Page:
3. Psyc 524 Memory (3)
4. Psyc 525 Psycholinguistics (3)
5. Psyc 527 Reasoning, Decision Making, and Problem Solving (3)
6. Psyc 530 Foundations of I/O Psychology (3)
7. Psyc 543 Computational Modeling (3)
8. Psyc 581 Vision Science (3)
9. Psyc 601 Multivariate Statistics (3)
10. Psyc 602 Psychometrics (3)
11. Psyc 630 Training (3)
12. Psyc 634 Personnel Selection
13. Psyc 662 Non-traditional Interfaces (3)
14. Psyc 663 Medical Human Factors (3)
15. Psyc 664 Usability Assessment (3)

Number of courses outside department that are required


Number of courses outside department that are recommended


Average or typical class size in a required course




Research and support facilities available to students in the program:
Human Factors researchers at Rice have access to approximately 9,400 square feet of research space. These facilities include an eye-tracking laboratory, an acoustically damped recording/testing room, a state-of-the-art usability assessment facility with one way glass and high resolution video/audio recording capabilities, and several medium fidelity driving simulators. 1,500 square feet are located in an off-campus building in the business district (the Applied Psychology Research Laboratory in the IBC Building), specifically chosen to be easily accessible to public transportation to allow for better access to the general public. We also have dedicated access to the Community Research Center (CRC), a 3,400 square foot facility located in the heart of the Texas Medical Center, (the world’s largest medical complex), which allows us easy access to patient and medical personnel populations for testing. We also have access to the Oshman Engineering Design Kitchen (OEDK), a design-teaching facility that has a full machine shop and state-of-the-art prototyping equipment and research space for student research.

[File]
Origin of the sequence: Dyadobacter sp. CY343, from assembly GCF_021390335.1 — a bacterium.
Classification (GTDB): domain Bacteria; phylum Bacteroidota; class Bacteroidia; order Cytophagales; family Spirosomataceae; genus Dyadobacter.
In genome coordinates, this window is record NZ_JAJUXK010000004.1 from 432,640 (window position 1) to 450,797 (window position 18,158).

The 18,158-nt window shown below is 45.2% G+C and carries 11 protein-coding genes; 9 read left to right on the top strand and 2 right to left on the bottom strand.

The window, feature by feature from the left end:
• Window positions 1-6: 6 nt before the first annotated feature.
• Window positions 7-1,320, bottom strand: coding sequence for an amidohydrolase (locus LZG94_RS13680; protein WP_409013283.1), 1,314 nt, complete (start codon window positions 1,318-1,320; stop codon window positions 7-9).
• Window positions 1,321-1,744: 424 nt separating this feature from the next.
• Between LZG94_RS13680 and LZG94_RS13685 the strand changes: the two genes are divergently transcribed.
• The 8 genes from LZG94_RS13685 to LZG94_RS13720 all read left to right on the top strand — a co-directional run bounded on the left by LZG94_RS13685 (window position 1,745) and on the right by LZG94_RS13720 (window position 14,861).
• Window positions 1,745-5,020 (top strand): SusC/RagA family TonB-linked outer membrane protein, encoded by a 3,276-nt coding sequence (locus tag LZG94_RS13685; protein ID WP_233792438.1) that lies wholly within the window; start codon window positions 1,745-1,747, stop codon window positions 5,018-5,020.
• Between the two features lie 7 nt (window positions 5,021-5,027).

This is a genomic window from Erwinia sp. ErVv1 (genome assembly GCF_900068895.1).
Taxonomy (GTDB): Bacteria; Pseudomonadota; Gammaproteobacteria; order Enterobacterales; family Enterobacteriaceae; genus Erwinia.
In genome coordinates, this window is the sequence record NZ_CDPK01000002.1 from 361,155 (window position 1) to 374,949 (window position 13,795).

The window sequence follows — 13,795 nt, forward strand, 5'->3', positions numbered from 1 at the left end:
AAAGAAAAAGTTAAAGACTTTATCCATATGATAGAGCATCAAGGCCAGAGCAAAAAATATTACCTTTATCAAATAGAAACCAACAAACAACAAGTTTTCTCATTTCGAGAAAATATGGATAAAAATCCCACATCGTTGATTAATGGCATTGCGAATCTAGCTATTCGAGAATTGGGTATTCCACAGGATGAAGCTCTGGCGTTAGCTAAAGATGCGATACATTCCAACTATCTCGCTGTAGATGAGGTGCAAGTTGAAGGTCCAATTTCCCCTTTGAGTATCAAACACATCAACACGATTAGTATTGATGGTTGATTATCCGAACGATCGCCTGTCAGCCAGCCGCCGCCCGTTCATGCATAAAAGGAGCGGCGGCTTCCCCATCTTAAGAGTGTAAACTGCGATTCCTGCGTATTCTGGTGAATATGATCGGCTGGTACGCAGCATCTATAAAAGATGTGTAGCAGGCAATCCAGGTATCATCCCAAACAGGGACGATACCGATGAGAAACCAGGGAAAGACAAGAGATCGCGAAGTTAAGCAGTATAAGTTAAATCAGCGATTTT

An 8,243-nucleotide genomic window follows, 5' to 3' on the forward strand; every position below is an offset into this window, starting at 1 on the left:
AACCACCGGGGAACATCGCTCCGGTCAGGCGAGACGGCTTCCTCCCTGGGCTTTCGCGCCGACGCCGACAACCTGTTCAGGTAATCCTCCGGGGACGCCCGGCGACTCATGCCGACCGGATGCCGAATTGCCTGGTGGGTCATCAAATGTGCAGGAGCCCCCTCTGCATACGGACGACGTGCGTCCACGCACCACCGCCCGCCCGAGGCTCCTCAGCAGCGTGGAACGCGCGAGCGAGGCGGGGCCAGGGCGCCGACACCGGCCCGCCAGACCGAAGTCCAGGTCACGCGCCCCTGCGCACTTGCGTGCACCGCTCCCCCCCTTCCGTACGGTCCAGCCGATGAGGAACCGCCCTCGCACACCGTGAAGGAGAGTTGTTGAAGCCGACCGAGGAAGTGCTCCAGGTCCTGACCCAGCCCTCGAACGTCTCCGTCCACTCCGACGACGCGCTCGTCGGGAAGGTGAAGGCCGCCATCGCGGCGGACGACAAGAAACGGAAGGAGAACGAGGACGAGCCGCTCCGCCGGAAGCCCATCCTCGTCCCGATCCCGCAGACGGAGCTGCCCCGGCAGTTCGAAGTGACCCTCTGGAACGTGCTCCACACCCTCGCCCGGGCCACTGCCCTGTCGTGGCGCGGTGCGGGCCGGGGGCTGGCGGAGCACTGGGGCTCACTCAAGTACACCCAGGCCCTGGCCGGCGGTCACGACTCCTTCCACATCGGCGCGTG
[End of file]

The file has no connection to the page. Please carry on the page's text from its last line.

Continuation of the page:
Teaching opportunities available to students in the program:
All students are required to take PSYC 561, Teaching in Psychology, to help them learn various aspects of classroom administration, pedagogical development, and teaching strategies under the guidance of a faculty member in a live classroom setting. There are opportunities for PhD students to compete for full teaching assignments each year, to aid those students who anticipate taking an academic positon upon graduation.